The First Step in Creating Your Service CatalogRule No.1: Remember who you are writing the catalog for, writes ITSM Watch columnists Mike Tainter and Jay Long of Forsythe
Anyone wearing an IT hat today knows that the needs of the business determine the priorities for implementing innovative technology to enable the business to gain a competitive advantage.
However, many organizations have found that defining their services is often one of the most difficult tasks, akin to boiling the ocean or counting the stars. The IT Infrastructure Library (ITIL) does provide some guidance on what you need to do to accomplish this mountainous task, but not details on how best to approach creating your service catalog.
In an effort to provide some guidance in creating your service catalog, let's first take a quick look at a service industry with which each one of us has some familiarity, the restaurant business.
When we go to a restaurant the very first thing that we are given is a menu. This menu contains everything that we, as the customer, have the option of ordering. Not only does it list all of the items offered, but it also has a description of what we should expect if we were to order any one of them. This description, which is written in a language that we understand, does not contain information about the ingredients list or how this dish is created.
If you were to ask, however, questions about ingredients and preparation could be readily answered, as all of the detailed information about what goes into the dish is available in the recipe book the restaurant uses. Within the recipe book there should be an entry for every item on the menu detailing all of the components and steps required to provide that item to the customer. Also, note that the recipe book is written in a language that the chef understands with little concern for the language of the customer.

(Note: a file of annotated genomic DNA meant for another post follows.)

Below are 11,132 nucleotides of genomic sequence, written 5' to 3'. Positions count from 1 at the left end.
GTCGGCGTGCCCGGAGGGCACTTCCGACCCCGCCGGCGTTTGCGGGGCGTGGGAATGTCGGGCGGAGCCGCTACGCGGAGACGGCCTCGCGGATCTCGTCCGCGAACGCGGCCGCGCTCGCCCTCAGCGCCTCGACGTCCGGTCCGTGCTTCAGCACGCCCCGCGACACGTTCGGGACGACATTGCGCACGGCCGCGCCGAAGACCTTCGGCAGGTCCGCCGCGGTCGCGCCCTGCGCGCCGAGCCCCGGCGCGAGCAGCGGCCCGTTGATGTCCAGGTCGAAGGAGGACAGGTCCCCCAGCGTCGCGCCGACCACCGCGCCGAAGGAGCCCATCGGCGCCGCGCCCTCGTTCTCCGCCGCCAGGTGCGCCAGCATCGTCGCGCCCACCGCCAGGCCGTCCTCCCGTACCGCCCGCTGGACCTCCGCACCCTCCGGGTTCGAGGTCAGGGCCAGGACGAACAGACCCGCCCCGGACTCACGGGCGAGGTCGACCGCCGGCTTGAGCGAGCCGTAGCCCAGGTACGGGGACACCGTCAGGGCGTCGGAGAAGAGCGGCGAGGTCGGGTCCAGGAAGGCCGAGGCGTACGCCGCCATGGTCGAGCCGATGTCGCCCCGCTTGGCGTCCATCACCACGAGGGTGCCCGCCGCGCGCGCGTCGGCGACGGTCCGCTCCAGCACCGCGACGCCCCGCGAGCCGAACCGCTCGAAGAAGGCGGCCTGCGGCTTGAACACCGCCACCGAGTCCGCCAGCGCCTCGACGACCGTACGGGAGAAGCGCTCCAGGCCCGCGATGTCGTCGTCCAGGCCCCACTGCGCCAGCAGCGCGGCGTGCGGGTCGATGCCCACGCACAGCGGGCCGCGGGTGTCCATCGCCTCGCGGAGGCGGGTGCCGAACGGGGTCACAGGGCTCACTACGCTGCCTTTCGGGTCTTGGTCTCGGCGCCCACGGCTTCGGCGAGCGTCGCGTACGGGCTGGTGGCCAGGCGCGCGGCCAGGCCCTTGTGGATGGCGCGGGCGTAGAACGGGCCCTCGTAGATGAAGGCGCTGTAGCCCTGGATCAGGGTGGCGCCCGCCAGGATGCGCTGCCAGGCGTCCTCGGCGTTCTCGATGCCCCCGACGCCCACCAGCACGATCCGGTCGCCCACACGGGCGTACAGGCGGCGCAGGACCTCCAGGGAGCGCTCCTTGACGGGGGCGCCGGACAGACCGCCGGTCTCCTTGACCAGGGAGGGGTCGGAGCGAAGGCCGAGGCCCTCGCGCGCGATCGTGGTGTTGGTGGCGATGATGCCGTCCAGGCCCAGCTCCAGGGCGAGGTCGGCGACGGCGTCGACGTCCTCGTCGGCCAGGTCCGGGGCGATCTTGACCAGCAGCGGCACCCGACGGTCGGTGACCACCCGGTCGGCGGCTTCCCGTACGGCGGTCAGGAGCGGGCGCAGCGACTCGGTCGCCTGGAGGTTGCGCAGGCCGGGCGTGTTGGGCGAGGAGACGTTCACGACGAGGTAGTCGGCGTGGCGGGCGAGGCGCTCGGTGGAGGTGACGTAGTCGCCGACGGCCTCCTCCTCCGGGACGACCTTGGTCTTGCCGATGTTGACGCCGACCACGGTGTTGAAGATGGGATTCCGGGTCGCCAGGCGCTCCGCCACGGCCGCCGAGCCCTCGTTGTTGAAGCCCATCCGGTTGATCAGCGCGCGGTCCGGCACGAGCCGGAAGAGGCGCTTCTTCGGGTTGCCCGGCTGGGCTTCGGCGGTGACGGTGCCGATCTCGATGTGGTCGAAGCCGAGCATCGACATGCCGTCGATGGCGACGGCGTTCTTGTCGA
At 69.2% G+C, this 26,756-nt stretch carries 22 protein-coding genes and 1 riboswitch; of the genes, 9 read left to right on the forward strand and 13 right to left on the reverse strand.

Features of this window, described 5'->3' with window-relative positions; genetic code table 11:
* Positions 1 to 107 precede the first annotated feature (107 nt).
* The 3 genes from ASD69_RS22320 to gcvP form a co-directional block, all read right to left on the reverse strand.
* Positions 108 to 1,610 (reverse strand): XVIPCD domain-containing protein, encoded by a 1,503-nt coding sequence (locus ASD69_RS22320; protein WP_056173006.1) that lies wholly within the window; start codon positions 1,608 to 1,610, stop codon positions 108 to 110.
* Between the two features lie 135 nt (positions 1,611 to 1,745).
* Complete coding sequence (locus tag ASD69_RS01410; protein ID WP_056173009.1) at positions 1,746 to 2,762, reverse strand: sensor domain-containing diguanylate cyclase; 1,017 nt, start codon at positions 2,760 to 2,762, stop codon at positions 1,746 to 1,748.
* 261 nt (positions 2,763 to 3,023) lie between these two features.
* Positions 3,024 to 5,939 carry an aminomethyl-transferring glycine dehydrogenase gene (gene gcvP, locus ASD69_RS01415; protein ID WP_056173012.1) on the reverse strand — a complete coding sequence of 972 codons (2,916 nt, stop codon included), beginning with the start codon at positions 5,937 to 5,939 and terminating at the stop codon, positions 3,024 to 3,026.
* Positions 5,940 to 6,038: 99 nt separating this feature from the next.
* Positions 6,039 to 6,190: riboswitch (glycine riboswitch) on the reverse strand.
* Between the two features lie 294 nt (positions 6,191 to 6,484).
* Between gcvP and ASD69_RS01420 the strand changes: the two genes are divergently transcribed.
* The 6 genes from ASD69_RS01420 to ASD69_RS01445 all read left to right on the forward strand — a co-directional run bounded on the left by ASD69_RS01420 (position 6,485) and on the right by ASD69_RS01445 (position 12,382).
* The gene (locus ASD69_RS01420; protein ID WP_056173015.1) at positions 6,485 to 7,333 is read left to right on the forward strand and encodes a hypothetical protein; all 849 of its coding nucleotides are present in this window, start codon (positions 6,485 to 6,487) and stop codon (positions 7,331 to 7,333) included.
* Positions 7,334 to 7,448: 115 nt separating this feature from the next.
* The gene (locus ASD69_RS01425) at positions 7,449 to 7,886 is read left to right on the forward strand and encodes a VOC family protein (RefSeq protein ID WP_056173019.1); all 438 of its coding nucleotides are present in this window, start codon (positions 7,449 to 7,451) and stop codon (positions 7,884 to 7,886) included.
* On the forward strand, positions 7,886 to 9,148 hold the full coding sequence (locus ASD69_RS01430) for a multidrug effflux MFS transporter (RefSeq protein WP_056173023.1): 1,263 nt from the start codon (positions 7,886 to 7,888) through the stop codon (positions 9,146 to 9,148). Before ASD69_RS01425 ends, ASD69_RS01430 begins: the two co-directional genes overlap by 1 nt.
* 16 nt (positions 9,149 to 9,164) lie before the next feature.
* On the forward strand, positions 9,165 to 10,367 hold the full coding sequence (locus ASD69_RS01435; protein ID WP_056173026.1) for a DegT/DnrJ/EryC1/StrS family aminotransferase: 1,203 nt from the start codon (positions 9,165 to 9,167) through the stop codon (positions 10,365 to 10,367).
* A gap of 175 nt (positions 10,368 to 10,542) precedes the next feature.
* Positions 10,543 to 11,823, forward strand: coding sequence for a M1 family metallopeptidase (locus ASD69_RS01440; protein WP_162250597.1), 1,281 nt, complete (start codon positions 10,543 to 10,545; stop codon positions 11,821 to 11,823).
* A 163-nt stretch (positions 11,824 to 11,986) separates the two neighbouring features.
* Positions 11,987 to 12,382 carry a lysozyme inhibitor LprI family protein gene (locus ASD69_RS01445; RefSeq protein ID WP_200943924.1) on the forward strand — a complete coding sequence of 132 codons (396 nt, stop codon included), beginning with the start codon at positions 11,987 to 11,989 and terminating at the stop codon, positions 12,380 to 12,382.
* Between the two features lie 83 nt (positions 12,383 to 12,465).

Another thing that we don't see in the menu is the "supporting services" like the bus service or the wait staff service. There is no question that all of these things need to be provided, but we would not expect to see them on the menu because the restaurant does not offer it as a distinct item that we can order on its own, it is just a part of delivering the items that we order.
This example illustrates a need to create an external catalog for your customers and an internal catalog for IT. The external catalog is simply the "menu" that stipulates the services that are provided to the customers with an appropriate description, whereas the internal catalog contains all the necessary components and relationships that are needed to deliver that service to the customer.
Developing your service catalog in this manner creates a baseline for future activities such as determining service level requirements, drafting service levels, negotiating with the business and creating a measurement strategy to determine the effectiveness of the service level management program. In the same way that the kitchen has its translation of the menu, the IT professionals need to have their translation too.
They need to know the components that make up the services but should not rely on the service catalog to document every detail; instead it should be accompanied by a manageable configuration management database (CMDB). There should be an entry in the CMBD for each service with all of the technical and application components that are required to deliver each of the services. The CMDB is also a mechanism used to maintain the information related to the users of each service.